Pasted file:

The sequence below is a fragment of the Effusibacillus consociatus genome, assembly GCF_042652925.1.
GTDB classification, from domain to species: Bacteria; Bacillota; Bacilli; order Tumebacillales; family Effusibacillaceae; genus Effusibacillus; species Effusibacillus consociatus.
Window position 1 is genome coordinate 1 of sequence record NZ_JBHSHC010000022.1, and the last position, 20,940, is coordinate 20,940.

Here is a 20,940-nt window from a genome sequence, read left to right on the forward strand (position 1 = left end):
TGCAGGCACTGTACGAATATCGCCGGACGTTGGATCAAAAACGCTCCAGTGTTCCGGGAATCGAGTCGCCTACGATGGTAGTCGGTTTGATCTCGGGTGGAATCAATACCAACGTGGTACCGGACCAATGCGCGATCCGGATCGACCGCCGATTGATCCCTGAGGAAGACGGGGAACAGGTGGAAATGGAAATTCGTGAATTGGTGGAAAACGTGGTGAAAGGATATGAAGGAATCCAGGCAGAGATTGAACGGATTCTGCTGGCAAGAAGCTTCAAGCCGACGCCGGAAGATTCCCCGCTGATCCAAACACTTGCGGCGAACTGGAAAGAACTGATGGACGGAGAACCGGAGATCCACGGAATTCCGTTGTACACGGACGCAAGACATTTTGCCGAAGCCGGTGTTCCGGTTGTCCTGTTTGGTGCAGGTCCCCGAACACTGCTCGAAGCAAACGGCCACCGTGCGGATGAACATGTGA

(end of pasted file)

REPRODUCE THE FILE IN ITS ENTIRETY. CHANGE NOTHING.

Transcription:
The sequence below is a fragment of the Effusibacillus consociatus genome, assembly GCF_042652925.1.
GTDB classification, from domain to species: Bacteria; Bacillota; Bacilli; order Tumebacillales; family Effusibacillaceae; genus Effusibacillus; species Effusibacillus consociatus.
Window position 1 is genome coordinate 1 of sequence record NZ_JBHSHC010000022.1, and the last position, 20,940, is coordinate 20,940.

Here is a 20,940-nt window from a genome sequence, read left to right on the forward strand (position 1 = left end):
TGCAGGCACTGTACGAATATCGCCGGACGTTGGATCAAAAACGCTCCAGTGTTCCGGGAATCGAGTCGCCTACGATGGTAGTCGGTTTGATCTCGGGTGGAATCAATACCAACGTGGTACCGGACCAATGCGCGATCCGGATCGACCGCCGATTGATCCCTGAGGAAGACGGGGAACAGGTGGAAATGGAAATTCGTGAATTGGTGGAAAACGTGGTGAAAGGATATGAAGGAATCCAGGCAGAGATTGAACGGATTCTGCTGGCAAGAAGCTTCAAGCCGACGCCGGAAGATTCCCCGCTGATCCAAACACTTGCGGCGAACTGGAAAGAACTGATGGACGGAGAACCGGAGATCCACGGAATTCCGTTGTACACGGACGCAAGACATTTTGCCGAAGCCGGTGTTCCGGTTGTCCTGTTTGGTGCAGGTCCCCGAACACTGCTCGAAGCAAACGGCCACCGTGCGGATGAACATGTGA